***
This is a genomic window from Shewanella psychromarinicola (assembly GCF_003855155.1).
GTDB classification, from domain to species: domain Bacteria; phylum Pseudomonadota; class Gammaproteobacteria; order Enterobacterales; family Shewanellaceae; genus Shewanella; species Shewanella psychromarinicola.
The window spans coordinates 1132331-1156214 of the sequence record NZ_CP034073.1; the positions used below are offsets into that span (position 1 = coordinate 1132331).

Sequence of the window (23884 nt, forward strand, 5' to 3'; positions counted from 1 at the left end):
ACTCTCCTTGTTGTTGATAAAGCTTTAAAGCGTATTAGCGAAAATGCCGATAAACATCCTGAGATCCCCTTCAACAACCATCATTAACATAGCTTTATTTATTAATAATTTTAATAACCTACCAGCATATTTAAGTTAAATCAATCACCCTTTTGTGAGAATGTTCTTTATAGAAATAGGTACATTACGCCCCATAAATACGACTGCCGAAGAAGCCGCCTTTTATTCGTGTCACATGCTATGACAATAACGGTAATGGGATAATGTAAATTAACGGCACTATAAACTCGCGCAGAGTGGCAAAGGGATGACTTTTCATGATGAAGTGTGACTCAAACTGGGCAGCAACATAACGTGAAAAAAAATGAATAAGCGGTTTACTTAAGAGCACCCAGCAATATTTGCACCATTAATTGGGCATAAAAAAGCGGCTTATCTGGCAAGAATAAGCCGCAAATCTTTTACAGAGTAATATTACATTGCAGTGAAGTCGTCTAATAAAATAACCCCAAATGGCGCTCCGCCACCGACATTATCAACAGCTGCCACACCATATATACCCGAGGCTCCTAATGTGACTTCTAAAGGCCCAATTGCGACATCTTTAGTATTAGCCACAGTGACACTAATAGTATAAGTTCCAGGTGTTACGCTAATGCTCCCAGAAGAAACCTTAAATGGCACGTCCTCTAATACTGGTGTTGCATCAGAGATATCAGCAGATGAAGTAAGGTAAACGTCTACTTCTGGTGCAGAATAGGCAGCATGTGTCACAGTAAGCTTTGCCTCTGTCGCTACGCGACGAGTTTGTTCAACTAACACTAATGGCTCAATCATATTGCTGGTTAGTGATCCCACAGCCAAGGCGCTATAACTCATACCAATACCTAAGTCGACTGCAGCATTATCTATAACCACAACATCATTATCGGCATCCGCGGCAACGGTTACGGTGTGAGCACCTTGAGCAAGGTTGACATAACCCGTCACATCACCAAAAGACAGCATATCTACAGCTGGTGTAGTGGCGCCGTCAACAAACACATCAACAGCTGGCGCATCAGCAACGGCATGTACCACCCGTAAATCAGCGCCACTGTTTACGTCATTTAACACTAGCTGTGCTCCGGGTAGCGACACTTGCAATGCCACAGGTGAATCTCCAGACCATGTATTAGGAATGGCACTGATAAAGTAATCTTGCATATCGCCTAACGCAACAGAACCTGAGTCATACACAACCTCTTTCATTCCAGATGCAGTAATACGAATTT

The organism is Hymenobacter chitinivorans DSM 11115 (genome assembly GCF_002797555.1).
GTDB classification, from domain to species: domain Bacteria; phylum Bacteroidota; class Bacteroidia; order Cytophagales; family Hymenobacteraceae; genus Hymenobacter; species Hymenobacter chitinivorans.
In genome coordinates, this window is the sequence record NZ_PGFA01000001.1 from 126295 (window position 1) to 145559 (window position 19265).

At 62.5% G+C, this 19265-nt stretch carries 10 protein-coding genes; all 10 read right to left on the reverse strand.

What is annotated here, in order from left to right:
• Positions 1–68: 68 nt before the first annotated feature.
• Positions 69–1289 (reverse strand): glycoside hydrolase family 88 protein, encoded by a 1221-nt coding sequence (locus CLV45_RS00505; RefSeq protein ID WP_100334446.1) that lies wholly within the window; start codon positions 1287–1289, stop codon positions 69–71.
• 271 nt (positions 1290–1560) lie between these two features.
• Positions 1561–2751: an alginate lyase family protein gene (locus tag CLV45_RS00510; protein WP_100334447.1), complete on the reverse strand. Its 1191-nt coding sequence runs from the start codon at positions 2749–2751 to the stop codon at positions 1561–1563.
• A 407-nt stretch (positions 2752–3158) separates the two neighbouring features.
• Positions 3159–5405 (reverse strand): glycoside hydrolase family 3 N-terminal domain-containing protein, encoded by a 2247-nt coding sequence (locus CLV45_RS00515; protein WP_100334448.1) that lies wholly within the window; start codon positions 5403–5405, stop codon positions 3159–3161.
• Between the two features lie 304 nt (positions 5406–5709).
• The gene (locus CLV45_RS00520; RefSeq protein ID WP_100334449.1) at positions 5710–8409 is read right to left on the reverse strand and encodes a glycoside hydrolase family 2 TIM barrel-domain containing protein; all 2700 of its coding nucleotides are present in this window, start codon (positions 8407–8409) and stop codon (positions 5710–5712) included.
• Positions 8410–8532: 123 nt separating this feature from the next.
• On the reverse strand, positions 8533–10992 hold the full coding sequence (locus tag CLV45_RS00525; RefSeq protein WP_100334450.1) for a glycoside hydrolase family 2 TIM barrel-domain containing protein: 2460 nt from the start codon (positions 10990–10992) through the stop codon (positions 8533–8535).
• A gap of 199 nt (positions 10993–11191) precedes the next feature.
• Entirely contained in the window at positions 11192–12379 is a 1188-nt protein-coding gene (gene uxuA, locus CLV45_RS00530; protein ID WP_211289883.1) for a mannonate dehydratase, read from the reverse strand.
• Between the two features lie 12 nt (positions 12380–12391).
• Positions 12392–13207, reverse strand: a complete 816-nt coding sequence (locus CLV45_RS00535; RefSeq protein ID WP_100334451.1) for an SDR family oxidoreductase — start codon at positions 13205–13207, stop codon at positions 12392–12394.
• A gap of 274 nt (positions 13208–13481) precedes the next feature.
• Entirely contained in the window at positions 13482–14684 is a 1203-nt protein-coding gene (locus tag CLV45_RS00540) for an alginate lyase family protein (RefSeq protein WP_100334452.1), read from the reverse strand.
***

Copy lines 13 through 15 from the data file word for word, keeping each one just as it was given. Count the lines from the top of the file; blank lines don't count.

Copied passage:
• 271 nt (positions 1290–1560) lie between these two features.
• Positions 1561–2751: an alginate lyase family protein gene (locus tag CLV45_RS00510; protein WP_100334447.1), complete on the reverse strand. Its 1191-nt coding sequence runs from the start codon at positions 2749–2751 to the stop codon at positions 1561–1563.
• A 407-nt stretch (positions 2752–3158) separates the two neighbouring features.